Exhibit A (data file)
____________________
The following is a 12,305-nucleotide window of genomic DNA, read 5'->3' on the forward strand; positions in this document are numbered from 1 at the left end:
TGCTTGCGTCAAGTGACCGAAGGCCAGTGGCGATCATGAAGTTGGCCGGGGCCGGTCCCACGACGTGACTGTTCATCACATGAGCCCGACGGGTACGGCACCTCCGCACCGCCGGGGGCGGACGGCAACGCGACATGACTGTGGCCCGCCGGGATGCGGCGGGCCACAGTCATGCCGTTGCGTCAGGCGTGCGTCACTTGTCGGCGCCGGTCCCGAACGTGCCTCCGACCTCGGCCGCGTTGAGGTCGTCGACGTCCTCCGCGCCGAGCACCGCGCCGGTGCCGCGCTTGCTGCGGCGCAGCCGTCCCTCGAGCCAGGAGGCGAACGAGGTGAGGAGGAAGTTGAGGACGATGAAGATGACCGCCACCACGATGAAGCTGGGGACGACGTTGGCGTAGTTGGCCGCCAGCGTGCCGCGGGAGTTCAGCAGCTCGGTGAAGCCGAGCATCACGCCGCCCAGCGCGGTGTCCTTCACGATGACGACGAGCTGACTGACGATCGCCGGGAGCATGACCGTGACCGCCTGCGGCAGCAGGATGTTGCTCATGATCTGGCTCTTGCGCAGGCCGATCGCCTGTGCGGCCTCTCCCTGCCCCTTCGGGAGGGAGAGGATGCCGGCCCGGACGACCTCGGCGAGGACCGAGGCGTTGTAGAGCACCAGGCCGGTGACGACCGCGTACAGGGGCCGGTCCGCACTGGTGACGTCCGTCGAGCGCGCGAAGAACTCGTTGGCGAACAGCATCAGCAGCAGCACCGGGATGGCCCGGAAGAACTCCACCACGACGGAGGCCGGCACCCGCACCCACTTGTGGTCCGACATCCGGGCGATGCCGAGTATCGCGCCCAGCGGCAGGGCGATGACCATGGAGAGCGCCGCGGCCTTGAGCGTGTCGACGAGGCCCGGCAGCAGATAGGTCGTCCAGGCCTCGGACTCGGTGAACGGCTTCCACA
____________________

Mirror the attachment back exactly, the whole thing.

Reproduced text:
The following is a 12,305-nucleotide window of genomic DNA, read 5'->3' on the forward strand; positions in this document are numbered from 1 at the left end:
TGCTTGCGTCAAGTGACCGAAGGCCAGTGGCGATCATGAAGTTGGCCGGGGCCGGTCCCACGACGTGACTGTTCATCACATGAGCCCGACGGGTACGGCACCTCCGCACCGCCGGGGGCGGACGGCAACGCGACATGACTGTGGCCCGCCGGGATGCGGCGGGCCACAGTCATGCCGTTGCGTCAGGCGTGCGTCACTTGTCGGCGCCGGTCCCGAACGTGCCTCCGACCTCGGCCGCGTTGAGGTCGTCGACGTCCTCCGCGCCGAGCACCGCGCCGGTGCCGCGCTTGCTGCGGCGCAGCCGTCCCTCGAGCCAGGAGGCGAACGAGGTGAGGAGGAAGTTGAGGACGATGAAGATGACCGCCACCACGATGAAGCTGGGGACGACGTTGGCGTAGTTGGCCGCCAGCGTGCCGCGGGAGTTCAGCAGCTCGGTGAAGCCGAGCATCACGCCGCCCAGCGCGGTGTCCTTCACGATGACGACGAGCTGACTGACGATCGCCGGGAGCATGACCGTGACCGCCTGCGGCAGCAGGATGTTGCTCATGATCTGGCTCTTGCGCAGGCCGATCGCCTGTGCGGCCTCTCCCTGCCCCTTCGGGAGGGAGAGGATGCCGGCCCGGACGACCTCGGCGAGGACCGAGGCGTTGTAGAGCACCAGGCCGGTGACGACCGCGTACAGGGGCCGGTCCGCACTGGTGACGTCCGTCGAGCGCGCGAAGAACTCGTTGGCGAACAGCATCAGCAGCAGCACCGGGATGGCCCGGAAGAACTCCACCACGACGGAGGCCGGCACCCGCACCCACTTGTGGTCCGACATCCGGGCGATGCCGAGTATCGCGCCCAGCGGCAGGGCGATGACCATGGAGAGCGCCGCGGCCTTGAGCGTGTCGACGAGGCCCGGCAGCAGATAGGTCGTCCAGGCCTCGGACTCGGTGAACGGCTTCCACA